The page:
Kathy Ahoy, retired Public Health Nurse of Alameda County, co-founded Street Level Health Project in 2000 to serve the communities of Oakland. In her work caring for and responding to the health issues of Oakland’s growing immigrant population, Ahoy has built strong relationships and championed the sharing of knowledge, resources, and skills. Her passion to serve the most vulnerable people in Oakland derives from her background as a refugee/immigrant. Born in Kalimpong, India, she and her family were jailed and interned in India for three-and-a-half years, due to a border dispute between India and China. Currently, she acts as a mentor and preceptor for health care students. Ahoy’s history and memory of poverty, hunger and injustice equips her with a fierce determination to bring justice to others.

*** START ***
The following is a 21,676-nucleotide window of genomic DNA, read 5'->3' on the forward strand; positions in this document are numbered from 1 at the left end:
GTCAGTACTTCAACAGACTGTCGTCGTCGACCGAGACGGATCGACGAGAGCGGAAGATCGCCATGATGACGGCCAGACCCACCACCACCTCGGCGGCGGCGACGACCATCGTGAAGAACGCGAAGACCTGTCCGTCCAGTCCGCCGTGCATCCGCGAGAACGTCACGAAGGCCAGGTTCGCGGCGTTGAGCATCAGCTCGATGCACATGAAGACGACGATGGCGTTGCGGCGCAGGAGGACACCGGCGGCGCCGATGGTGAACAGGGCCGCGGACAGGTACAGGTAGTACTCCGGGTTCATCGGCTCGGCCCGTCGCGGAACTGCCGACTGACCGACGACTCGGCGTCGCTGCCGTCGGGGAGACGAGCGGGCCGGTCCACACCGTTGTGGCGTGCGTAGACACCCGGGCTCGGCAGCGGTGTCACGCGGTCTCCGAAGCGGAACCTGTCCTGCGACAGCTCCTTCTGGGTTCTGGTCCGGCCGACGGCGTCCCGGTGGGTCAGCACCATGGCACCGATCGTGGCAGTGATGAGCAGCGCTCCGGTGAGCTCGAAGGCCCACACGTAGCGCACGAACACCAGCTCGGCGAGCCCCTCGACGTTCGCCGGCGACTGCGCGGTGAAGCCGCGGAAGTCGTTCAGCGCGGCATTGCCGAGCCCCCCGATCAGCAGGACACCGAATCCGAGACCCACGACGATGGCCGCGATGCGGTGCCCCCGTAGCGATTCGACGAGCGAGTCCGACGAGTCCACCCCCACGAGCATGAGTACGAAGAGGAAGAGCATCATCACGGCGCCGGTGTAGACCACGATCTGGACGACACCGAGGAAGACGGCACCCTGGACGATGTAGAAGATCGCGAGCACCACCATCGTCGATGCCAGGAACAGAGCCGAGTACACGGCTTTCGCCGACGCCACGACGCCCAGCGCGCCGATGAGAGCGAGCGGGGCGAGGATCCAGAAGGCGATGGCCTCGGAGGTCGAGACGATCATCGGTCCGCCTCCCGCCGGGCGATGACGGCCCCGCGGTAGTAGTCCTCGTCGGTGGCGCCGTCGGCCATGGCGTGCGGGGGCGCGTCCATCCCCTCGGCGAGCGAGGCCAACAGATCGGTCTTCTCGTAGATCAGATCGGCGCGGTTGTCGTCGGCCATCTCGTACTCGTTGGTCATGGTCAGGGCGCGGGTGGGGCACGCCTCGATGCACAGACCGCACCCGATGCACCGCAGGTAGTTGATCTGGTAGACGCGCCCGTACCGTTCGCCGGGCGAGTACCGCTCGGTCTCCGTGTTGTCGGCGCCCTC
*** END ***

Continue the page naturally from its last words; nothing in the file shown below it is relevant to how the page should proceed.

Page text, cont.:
Traci Bartlow

Traci Bartlow is a multi-faceted artist, whose work as a creative director, dancer, choreographer, photographer, dance historian, producer, and director has allowed her to create and present unique art experiences. Bartlow has been teaching dance for more than 20 years, developing curriculum for youth programs through out the Bay Area. Bartlow is a founding and core member of Eastside Arts Alliance and Eastside Cultural Center in Oakland where she developed the Oakland Hip Hop Dance Institute, a program that documents and preserves the history and culture of hip hop dance and creates opportunities for dancers and choreographers to study, research, create, and perform. As the director and choreographer for StarChild Dance, Bartlow’s choreography has been presented at the Malcolm X Jazz Arts Festival, the Black Choreographers Festival, and The Sisyphus Syndrome-A Jazz Opera by Amiri Baraka.

 

Melanie Cervantez